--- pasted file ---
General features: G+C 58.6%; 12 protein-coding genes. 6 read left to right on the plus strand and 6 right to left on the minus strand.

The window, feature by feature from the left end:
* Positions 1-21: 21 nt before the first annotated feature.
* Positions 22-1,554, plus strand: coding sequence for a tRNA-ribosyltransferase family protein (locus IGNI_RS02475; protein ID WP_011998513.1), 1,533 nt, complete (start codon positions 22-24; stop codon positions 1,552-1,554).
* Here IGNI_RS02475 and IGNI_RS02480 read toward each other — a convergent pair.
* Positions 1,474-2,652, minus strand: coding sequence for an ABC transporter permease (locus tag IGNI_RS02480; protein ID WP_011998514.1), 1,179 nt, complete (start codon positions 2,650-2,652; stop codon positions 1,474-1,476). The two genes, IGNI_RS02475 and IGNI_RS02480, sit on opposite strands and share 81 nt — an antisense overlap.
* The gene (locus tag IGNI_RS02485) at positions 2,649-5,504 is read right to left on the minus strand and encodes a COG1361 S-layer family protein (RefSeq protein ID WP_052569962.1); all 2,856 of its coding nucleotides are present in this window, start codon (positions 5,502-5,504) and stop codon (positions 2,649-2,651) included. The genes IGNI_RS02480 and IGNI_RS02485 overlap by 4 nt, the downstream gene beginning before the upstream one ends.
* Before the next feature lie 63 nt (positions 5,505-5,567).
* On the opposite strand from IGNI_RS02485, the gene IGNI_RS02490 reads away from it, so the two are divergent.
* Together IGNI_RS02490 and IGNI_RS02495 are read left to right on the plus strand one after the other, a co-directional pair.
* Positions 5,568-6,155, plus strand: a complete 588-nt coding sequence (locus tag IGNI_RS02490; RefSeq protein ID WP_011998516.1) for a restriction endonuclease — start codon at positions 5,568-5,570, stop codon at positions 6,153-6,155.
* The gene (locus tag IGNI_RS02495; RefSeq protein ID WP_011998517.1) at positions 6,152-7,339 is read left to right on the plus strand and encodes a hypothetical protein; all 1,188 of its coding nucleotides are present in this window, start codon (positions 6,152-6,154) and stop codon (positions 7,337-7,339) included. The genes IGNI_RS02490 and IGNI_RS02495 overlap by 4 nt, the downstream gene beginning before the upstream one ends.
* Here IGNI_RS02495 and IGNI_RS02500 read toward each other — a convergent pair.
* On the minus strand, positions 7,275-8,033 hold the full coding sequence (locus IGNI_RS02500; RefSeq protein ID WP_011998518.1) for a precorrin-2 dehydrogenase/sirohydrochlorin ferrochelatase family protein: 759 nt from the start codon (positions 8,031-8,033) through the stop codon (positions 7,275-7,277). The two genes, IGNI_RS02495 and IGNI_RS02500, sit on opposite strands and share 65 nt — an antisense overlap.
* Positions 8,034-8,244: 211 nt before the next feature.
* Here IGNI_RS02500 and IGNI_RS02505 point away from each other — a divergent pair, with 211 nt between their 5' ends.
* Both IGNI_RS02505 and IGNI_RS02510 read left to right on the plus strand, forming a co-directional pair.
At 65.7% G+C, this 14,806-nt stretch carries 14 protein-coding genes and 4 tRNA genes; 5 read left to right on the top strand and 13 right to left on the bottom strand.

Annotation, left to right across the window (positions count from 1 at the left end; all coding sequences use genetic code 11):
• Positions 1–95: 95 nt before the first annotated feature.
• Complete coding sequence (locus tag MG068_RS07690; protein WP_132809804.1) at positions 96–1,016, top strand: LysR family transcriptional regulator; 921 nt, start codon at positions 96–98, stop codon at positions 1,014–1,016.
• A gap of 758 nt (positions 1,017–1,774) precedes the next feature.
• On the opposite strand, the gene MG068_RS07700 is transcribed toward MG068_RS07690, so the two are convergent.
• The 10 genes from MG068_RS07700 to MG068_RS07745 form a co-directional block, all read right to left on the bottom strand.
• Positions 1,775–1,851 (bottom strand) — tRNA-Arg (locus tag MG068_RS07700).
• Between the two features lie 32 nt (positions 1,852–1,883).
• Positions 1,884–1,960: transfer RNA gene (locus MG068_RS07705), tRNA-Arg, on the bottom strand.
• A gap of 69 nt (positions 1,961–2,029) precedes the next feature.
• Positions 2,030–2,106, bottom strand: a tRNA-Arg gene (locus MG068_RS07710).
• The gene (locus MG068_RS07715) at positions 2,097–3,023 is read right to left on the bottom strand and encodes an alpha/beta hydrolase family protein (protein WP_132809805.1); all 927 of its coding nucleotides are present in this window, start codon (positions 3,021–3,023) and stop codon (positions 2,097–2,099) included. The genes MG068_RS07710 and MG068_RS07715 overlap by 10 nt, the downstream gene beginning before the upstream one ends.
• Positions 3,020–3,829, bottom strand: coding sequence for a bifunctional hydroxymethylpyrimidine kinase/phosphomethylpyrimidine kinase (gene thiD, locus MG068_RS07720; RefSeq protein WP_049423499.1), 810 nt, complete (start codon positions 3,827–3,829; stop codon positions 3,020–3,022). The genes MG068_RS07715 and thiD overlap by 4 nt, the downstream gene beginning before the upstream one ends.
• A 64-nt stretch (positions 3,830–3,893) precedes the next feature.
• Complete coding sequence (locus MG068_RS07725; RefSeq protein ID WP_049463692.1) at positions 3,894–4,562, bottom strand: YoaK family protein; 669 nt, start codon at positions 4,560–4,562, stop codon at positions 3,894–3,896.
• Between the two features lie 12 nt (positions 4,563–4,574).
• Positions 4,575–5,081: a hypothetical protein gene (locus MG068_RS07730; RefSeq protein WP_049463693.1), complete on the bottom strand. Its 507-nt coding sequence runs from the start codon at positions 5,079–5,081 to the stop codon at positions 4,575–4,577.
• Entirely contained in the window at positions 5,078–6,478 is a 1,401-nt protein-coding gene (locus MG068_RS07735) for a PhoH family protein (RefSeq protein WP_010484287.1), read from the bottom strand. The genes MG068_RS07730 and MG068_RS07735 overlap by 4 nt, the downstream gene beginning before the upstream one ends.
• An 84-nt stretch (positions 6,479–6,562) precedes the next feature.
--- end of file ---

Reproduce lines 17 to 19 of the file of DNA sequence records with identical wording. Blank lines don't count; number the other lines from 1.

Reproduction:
* Both IGNI_RS02505 and IGNI_RS02510 read left to right on the plus strand, forming a co-directional pair.
At 65.7% G+C, this 14,806-nt stretch carries 14 protein-coding genes and 4 tRNA genes; 5 read left to right on the top strand and 13 right to left on the bottom strand.

Annotation, left to right across the window (positions count from 1 at the left end; all coding sequences use genetic code 11):